The Boneless Kitchen
Photograph: The Boneless Kitchen

The Boneless Kitchen

Restaurants Toa Payoh

If you cannot think of Korean fare without barbecued meats and fried chicken, a visit to this meatless Korean restaurant will change your mind. Here, sauces and bases like kimchi and gochuchang are made from scratch and ingredients are flown in from Korea to keep flavours authentic. Its dolsot bibimbap ($9.90) tastes decidedly healthier as it's packed with raw veggies and the jajangmyeon ($10.90) is still umami-laden even though it's meatless. Note that the restaurant uses eggs and dairy in its dishes.

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Original Sin
Photograph: Original Sin

Original Sin

Restaurants Vegetarian Bukit Timah

Established over a decade ago, this veggie restaurant has been serving upscale, vegetarian Middle Eastern fare ever since. It whips up ample share plates like the Mezze Platter ($29) with hummus, pumpkin and carrot dip, baba ganoush, tzatziki, falafel and ciabatta bread.

Joie Restaurant
Photograph: Joie Restaurant/ Facebook

Joie Restaurant by DOZO

Restaurants Fusion Orchard

At Joie (pronounced ‘joy’) meatless dining is the mantra. Six and seven-course degustation menus present Japanese-European dishes that feature vegetables, fruit and herbs. Think: a Wild Rice with Eggplant Terrine and a grilled Monkey Head Mushroom Steak, served on a hot lava stone. Prices are very accessible, at $38.80 per person onwards.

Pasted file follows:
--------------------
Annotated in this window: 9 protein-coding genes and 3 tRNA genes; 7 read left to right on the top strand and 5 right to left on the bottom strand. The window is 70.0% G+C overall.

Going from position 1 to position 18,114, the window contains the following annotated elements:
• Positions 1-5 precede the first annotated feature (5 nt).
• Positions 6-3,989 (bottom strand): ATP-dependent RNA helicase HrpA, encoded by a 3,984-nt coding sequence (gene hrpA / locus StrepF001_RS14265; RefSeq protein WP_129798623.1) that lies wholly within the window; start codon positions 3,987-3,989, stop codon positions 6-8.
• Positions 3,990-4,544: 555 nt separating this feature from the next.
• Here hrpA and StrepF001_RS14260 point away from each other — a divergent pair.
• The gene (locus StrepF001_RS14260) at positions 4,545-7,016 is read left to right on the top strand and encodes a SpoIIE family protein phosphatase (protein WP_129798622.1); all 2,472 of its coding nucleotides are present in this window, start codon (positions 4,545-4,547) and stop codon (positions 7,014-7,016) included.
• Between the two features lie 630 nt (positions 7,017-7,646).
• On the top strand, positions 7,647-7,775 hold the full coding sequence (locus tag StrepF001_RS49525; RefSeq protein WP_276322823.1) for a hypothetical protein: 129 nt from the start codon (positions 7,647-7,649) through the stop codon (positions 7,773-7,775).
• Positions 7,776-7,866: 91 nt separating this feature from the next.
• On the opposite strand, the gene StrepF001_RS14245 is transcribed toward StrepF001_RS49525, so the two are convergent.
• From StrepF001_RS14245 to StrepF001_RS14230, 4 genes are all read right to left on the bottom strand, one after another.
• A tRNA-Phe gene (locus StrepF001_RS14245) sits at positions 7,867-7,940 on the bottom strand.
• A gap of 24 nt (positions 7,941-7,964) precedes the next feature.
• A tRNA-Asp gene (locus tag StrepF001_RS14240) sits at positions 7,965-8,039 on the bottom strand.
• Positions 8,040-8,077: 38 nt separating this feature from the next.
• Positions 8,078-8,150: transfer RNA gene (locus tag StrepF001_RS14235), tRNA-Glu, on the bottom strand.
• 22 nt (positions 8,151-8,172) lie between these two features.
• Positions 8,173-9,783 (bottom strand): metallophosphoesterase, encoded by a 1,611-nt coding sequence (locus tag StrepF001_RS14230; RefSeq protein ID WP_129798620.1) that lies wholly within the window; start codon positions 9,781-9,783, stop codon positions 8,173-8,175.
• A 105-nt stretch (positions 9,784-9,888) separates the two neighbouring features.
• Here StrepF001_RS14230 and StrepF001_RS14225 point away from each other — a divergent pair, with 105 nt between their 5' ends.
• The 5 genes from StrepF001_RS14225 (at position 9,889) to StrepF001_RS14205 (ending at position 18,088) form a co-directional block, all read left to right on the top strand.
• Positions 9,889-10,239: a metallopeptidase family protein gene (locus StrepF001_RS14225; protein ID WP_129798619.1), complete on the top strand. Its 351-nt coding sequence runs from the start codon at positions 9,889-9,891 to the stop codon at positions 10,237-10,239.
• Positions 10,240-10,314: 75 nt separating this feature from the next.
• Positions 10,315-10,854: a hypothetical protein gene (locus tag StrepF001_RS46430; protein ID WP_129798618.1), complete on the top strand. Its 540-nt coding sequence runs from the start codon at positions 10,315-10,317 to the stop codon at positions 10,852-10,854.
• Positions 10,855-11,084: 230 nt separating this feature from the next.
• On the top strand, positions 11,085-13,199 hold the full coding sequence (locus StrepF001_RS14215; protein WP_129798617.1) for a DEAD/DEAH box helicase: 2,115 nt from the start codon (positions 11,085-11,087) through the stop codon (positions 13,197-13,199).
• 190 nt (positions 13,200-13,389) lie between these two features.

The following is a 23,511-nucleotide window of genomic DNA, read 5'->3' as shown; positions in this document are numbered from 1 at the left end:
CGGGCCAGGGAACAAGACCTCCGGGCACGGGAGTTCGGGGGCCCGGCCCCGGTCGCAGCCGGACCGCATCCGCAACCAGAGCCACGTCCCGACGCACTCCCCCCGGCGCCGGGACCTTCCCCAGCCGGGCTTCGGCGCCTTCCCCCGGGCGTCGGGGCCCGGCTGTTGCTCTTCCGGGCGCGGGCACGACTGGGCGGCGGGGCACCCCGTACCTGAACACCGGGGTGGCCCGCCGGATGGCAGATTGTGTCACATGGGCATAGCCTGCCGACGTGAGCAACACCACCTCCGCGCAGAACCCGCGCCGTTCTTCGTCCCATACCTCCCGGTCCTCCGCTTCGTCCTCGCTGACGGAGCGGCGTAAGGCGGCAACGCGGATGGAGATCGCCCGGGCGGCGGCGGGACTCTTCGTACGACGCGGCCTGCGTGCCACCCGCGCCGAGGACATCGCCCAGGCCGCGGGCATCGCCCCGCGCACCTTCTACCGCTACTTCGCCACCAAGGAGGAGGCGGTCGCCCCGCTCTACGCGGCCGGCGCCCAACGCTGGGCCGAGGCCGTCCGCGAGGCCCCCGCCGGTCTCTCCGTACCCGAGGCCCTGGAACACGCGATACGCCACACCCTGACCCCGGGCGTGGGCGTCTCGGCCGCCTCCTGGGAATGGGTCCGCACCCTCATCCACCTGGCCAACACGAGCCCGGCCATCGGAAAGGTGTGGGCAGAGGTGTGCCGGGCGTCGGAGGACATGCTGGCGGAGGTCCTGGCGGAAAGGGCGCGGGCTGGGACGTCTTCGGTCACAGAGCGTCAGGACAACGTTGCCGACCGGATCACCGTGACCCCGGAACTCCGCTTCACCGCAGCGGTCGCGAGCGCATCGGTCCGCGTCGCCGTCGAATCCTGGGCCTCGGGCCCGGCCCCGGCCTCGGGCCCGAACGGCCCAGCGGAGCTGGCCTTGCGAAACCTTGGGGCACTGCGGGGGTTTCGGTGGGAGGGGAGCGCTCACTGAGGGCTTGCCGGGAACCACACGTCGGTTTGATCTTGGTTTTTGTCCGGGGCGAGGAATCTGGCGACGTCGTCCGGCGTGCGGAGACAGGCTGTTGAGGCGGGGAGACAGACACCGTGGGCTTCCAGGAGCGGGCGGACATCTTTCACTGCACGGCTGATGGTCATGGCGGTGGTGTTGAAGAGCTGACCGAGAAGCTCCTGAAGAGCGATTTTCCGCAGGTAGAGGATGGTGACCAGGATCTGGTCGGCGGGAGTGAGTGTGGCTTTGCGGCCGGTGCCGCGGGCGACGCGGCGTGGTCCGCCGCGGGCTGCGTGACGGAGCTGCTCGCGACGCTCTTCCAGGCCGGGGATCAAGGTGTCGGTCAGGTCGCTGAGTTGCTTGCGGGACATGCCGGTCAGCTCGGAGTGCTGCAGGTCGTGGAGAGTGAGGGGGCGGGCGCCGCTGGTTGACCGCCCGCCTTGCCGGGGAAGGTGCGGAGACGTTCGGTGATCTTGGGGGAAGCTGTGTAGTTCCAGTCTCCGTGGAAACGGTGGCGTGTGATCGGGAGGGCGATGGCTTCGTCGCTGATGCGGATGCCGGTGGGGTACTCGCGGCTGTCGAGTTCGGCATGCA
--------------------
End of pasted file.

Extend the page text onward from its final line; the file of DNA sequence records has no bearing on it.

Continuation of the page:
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Green Dot
Photograph: Green Dot

Green Dot

Restaurants Jurong East

With its numerous outlets islandwide, you are never too far from a quick and convenient vegetarian meal. It’s Asian fusion food and the core ingredients include soybeans, konnyaku, mushrooms and vegetables. The clever ways in which it imparts ‘meaty’ flavours are by using gong bao mushrooms to replicate beef in rendang, and mock prawns and fish balls are made from konnyaku jelly. The food here is also onion and garlic free and there are vegan options too.

Sufood
Photograph: Sufood

Sufood

Restaurants Vegetarian City Hall

Nutrient-dense whole foods served in creative ways are what you can expect at this Taiwanese chain’s Singapore outpost. Sufood’s menu is peppered with fruit and vegetable salads, hearty soups and Italian-inspired mains with Asian touches. There's its Star Pizza ($17.80), which has both cream cheese and wasabi tomato sauce. The five-grain rice with mushrooms and black truffle ($19.80) with its nutty flavours and heady truffle aroma, is highly recommended.